Media jobs will increase significantly over the next three months, with more than 22 per cent of employers planning to grow staff numbers during the second quarter of this year, a new employment report has revealed.
The Employment Expectations survey conducted by recruitment firm Hudson shows that the hiring intentions of Australian employers have increased for a fourth consecutive quarter as market conditions surge. Building on the promising result reached last quarter, employer confidence has now grown a further 2.4 percentage points with 31.5 per cent of employers reporting plans to increase their permanent staff levels during the April - June 2010 period. This is the strongest level seen since the September quarter 2008.
The proportion of employers looking to raise their permanent staff levels increased to 36.7 per cent this quarter compared to 35.5 per cent last quarter, up from 18.6 per cent 12 months ago.
After many employers in the advertising/ marketing/media industry significantly reduced their teams over the past 18 months, 22.5 per cent of employers are now reporting an intention to increase their permanent staff levels, with employers beginning to think about the resources they will need to harness growth opportunities as demand from clients returns. While sentiment has eased a fractional 0.6 percentage points from last quarter, it nevertheless remains well above the results recorded throughout 2009.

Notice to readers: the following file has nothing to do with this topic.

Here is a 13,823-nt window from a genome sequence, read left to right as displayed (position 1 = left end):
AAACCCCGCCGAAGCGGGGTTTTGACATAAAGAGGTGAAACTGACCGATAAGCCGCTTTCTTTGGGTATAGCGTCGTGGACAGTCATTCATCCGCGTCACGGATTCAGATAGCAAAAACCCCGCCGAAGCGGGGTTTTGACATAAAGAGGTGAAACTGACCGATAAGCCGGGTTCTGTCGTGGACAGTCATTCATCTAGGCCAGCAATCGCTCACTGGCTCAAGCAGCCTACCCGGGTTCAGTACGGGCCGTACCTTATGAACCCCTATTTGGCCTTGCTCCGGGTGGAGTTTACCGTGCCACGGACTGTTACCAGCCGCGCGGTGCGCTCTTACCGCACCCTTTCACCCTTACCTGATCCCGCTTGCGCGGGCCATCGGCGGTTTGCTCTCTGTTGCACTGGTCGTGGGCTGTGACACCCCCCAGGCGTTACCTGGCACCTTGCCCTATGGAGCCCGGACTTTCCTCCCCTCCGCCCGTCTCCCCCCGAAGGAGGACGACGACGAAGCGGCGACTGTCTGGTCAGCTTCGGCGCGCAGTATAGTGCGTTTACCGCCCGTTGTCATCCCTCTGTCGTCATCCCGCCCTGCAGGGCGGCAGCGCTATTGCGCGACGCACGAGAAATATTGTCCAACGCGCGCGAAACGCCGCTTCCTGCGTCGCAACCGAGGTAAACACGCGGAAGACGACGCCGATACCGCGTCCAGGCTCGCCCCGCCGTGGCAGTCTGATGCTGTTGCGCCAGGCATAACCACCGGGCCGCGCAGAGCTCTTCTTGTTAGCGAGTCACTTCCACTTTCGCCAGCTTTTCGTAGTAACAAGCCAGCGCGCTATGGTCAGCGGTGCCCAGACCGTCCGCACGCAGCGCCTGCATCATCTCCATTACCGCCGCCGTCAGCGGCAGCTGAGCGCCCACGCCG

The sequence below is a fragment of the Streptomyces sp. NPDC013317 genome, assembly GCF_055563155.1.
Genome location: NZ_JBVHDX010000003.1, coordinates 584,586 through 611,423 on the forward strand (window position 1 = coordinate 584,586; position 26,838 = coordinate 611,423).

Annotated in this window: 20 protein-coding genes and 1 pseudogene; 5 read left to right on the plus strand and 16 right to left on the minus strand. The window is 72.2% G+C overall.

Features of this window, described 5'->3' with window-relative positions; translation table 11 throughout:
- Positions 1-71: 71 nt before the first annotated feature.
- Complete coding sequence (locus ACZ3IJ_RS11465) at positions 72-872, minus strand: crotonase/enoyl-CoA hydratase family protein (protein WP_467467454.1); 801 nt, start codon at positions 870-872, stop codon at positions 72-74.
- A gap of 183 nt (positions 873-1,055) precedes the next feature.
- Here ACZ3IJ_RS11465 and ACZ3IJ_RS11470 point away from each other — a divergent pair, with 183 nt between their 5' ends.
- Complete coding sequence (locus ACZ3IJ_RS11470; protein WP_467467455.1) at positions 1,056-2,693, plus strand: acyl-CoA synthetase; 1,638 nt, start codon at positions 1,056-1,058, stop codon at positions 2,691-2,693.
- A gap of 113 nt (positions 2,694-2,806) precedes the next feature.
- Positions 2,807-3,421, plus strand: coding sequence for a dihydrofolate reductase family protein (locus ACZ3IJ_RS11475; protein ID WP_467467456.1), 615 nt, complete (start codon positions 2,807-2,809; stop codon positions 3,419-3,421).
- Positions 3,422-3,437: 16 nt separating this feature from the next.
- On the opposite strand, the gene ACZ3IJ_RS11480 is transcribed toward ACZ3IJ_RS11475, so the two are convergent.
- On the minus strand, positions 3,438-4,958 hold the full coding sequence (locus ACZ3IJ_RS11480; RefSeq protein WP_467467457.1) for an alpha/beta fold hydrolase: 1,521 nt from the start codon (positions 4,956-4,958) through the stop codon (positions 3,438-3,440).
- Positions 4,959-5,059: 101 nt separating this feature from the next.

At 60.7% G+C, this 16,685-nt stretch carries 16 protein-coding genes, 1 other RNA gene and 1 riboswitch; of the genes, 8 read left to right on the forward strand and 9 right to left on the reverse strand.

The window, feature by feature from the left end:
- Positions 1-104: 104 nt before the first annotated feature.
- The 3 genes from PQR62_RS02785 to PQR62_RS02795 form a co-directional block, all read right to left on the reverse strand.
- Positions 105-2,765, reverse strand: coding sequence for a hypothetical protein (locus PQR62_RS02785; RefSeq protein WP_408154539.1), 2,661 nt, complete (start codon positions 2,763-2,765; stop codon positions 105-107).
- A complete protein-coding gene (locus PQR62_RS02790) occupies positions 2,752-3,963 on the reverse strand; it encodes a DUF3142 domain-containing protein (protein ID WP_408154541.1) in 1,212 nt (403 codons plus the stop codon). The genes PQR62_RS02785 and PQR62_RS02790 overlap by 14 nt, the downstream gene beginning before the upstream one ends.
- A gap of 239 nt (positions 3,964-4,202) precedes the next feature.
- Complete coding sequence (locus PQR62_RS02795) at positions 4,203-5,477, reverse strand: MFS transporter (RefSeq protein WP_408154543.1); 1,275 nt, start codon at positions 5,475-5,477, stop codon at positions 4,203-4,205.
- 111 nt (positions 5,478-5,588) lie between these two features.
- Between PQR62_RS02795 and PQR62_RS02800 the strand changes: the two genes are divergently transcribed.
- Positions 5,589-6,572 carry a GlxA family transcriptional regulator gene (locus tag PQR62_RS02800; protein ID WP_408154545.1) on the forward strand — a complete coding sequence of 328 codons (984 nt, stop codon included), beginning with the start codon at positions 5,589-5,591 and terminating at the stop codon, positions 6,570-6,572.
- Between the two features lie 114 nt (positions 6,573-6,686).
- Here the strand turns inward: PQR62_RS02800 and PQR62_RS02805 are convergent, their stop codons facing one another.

Victoria showed the strongest growth in the media sector with 29.5 per cent of employers planning to hire during the April to June quarter, a growth of 24 percentage points. Meanwhile, in NSW intentions are down 5 percentage points from last quarter with 19.7 per cent of employers planning to boost permanent staff numbers.
Amy Yates, national practice director, Hudson sales, marketing and communications was reported in B&T Today as saying: "The boost in employer confidence, which will continue for the remainder of the year, comes as the economy bounces back and demand from clients returns."
She added: "Our results not only underwrite the positive surge in labour demand nationally in January, but also point to the increasing issue of looming skills shortages."
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